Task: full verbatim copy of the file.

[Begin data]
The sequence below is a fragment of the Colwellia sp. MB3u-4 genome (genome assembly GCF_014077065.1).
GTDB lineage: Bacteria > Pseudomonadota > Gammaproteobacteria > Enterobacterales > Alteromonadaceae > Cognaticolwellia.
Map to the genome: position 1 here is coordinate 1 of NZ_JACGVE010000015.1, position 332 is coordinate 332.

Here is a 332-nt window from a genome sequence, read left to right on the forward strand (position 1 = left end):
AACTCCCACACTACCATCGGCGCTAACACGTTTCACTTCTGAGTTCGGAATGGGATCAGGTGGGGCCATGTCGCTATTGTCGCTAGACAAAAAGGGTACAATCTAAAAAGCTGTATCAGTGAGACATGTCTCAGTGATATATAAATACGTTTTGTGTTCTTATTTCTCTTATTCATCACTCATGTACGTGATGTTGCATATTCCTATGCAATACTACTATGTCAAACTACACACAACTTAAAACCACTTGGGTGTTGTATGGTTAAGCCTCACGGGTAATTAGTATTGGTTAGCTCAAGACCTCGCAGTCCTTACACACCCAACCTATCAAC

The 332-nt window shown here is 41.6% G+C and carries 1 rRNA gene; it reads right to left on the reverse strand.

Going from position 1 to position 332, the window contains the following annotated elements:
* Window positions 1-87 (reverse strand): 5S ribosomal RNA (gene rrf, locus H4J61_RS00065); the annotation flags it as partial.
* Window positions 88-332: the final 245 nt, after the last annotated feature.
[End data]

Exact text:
The sequence below is a fragment of the Colwellia sp. MB3u-4 genome (genome assembly GCF_014077065.1).
GTDB lineage: Bacteria > Pseudomonadota > Gammaproteobacteria > Enterobacterales > Alteromonadaceae > Cognaticolwellia.
Map to the genome: position 1 here is coordinate 1 of NZ_JACGVE010000015.1, position 332 is coordinate 332.

Here is a 332-nt window from a genome sequence, read left to right on the forward strand (position 1 = left end):
AACTCCCACACTACCATCGGCGCTAACACGTTTCACTTCTGAGTTCGGAATGGGATCAGGTGGGGCCATGTCGCTATTGTCGCTAGACAAAAAGGGTACAATCTAAAAAGCTGTATCAGTGAGACATGTCTCAGTGATATATAAATACGTTTTGTGTTCTTATTTCTCTTATTCATCACTCATGTACGTGATGTTGCATATTCCTATGCAATACTACTATGTCAAACTACACACAACTTAAAACCACTTGGGTGTTGTATGGTTAAGCCTCACGGGTAATTAGTATTGGTTAGCTCAAGACCTCGCAGTCCTTACACACCCAACCTATCAAC

The 332-nt window shown here is 41.6% G+C and carries 1 rRNA gene; it reads right to left on the reverse strand.

Going from position 1 to position 332, the window contains the following annotated elements:
* Window positions 1-87 (reverse strand): 5S ribosomal RNA (gene rrf, locus H4J61_RS00065); the annotation flags it as partial.
* Window positions 88-332: the final 245 nt, after the last annotated feature.